ripples are in fact wildly roaring
rapids that toss river-runners’ 20-foot rafts about like so many corks
in a whirlpool.

6. Yaki Point
The drive doubles back to Grand
Canyon Village and heads east
on East Rim Drive to Yaki Point.
Prominent in the view here are the
switchbacks of the South Kaibab
Trail, which in 6.3 miles drops
steeply to the Colorado River.
Hiking into the canyon can be an
exhilarating experience, but be sure
to carry plenty of water and allow
adequate time (twice as long to
come back up as you spend going
down). Descending below the rim
is like entering a desert — and the
lower you go in the canyon, the
hotter it gets. In summer, temperatures on the canyon floor often
exceed 105°F.

7. Grandview Point
Trying to choose a favorite view
of the Grand Canyon can prove
as frustrating as counting the stars
in the sky. Every vista, every visit,
reveals something new and extraordinary.
Nonetheless, Grandview is
a favorite of many who know the
park well, with Horseshoe Mesa,
Angels Gate, and Vishnu Temple
among the majestic formations
arrayed below.

8. Moran Point
While you’re admiring the wild
beauty of the Grand Canyon, save
a bit of gratitude for the landscape
painter Thomas Moran, who
stopped here on his travels across
the West in the late 19th century.
Moran’s dramatic paintings played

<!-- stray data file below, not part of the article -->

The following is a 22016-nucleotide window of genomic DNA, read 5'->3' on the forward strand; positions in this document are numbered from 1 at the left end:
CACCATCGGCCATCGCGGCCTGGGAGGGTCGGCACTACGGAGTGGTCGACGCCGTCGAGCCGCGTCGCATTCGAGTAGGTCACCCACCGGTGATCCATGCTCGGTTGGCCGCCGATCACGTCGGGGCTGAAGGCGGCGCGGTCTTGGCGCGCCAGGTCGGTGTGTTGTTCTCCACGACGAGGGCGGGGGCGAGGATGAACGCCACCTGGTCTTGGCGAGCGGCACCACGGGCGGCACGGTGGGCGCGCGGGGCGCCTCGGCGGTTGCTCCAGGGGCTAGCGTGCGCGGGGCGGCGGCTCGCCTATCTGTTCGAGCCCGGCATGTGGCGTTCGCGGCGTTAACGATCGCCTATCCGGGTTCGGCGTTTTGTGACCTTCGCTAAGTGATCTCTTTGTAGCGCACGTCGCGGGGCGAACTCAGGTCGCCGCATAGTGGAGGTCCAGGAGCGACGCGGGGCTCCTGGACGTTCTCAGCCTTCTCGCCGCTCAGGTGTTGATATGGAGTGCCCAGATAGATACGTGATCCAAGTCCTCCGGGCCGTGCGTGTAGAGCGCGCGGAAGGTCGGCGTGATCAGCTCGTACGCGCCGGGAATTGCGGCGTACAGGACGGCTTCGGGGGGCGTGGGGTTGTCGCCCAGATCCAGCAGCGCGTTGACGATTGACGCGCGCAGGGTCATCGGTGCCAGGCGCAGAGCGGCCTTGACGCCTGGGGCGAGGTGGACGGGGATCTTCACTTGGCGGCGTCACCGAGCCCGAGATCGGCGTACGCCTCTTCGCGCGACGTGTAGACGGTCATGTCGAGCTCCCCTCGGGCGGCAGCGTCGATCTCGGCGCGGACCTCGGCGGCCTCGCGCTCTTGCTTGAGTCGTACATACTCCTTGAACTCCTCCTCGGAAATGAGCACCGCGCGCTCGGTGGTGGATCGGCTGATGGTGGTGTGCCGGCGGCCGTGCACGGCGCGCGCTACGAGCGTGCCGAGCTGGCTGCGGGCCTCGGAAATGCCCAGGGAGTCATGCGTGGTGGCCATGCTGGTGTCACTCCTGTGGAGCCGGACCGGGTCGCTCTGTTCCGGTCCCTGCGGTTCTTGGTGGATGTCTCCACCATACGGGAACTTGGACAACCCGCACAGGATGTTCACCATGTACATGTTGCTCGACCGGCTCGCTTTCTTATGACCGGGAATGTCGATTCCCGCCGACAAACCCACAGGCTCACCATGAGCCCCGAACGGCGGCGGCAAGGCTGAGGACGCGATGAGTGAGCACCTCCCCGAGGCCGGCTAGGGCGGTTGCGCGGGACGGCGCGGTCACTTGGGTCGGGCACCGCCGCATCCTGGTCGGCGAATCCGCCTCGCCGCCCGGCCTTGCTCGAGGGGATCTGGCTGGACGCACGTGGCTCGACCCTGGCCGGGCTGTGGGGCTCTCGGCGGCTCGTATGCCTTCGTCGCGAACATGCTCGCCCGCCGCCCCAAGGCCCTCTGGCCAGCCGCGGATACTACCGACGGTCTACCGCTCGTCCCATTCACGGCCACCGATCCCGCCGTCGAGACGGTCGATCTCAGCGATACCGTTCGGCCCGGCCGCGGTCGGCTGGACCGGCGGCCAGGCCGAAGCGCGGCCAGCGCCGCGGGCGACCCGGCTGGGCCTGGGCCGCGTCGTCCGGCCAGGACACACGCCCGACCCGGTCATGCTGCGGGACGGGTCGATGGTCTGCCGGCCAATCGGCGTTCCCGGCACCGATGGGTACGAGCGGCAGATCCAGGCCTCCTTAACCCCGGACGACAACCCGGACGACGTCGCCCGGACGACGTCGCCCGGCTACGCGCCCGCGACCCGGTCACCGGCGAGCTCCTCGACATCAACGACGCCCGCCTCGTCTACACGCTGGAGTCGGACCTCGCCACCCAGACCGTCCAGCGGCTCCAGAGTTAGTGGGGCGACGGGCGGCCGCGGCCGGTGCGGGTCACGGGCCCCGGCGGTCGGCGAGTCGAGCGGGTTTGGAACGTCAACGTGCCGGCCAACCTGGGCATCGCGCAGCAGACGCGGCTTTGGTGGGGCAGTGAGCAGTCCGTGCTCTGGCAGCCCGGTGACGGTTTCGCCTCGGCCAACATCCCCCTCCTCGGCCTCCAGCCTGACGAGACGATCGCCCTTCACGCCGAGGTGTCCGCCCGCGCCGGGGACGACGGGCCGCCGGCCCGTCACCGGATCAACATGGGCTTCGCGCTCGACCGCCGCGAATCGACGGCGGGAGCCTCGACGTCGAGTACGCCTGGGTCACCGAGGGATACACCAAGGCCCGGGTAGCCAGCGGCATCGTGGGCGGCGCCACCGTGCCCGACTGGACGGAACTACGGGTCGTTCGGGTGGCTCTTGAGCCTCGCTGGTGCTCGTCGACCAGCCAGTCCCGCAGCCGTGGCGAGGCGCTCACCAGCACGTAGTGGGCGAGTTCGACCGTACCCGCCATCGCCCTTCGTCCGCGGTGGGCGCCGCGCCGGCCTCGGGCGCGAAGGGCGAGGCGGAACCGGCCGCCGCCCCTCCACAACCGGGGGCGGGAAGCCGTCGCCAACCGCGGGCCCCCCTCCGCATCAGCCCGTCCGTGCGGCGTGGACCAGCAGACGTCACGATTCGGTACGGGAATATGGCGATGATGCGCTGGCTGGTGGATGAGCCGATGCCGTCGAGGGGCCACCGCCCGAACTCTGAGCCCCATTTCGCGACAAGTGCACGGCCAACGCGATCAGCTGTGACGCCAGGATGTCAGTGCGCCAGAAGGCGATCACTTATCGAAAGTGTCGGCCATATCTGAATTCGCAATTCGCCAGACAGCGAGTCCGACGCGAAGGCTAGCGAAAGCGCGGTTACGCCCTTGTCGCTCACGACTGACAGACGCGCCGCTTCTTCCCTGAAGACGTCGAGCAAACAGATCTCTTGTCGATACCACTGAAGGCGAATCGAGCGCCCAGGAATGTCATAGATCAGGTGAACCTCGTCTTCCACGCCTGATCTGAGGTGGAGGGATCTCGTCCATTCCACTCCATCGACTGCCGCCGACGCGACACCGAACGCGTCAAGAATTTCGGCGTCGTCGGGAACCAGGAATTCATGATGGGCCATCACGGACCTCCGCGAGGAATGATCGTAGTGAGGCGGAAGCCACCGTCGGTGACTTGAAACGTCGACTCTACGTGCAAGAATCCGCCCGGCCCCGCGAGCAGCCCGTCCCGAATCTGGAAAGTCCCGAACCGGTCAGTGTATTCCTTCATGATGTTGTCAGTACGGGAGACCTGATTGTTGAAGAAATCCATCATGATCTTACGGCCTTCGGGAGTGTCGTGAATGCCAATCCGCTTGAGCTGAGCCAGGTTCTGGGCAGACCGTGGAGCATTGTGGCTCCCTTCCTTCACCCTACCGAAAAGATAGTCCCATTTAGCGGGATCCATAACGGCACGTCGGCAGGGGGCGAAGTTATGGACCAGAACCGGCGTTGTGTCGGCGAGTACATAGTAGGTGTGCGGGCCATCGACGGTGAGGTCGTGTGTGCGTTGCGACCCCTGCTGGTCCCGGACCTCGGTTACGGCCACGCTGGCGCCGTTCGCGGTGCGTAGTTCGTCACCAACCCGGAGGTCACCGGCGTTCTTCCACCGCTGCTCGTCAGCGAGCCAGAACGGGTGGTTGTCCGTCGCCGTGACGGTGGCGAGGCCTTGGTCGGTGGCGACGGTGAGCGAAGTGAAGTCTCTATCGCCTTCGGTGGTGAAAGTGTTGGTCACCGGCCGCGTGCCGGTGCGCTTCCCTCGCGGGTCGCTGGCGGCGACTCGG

an important role in persuading
the federal government to preserve
the canyon for all Americans, at
a time when private commercial
development was spreading insidiously
across the South Rim. This
view, named in his honor, looks
west toward the slanted rock layers
and jagged outline of the formation
known as the Sinking Ship.

9. Tusayan Ruin
Nineteenth-century explorers, artists,
and prospectors were not the
first to behold the Grand Canyon’s
marvels. Before them came Spanish
conquistadors, and before them
the Anasazis, who built pueblo
settlements in many places across
the Southwest. The restored Tusayan
ruin, with its rock-walled living
quarters and round ceremonial
kivas, survives as the haunting,
silent testament to a departed
people — ancestors of the Hopi
Indians of today — who farmed and
hunted here some 800 years ago.

10. Lipan Point
In the canyon depths below Lipan
Point, the Colorado River makes a
sinuous S curve as it bends toward
the west. There is much to see above the
rim as well. Mule deer, with their
enormous ears, are often spotted
by the road, while elk, their massive,
stately cousins, are more elusive.

In the nearby ponderosa
pines, look for a large, bushytailed
squirrel with long tufted
ears; this charming and playful
creature embodies a fascinating
lesson in ecology. Over the centuries
squirrels on the North
Rim evolved into a white-tailed
form known as the Kaibab squirrel;
the closely related, dark-tailed
Abert squirrel is found on the
South Rim. Though the two populations
live only a few miles
apart, the impassable gulf of the
Grand Canyon separates them
so completely that they might as
well be on separate continents.

11. Desert View
East Rim Drive saves one of its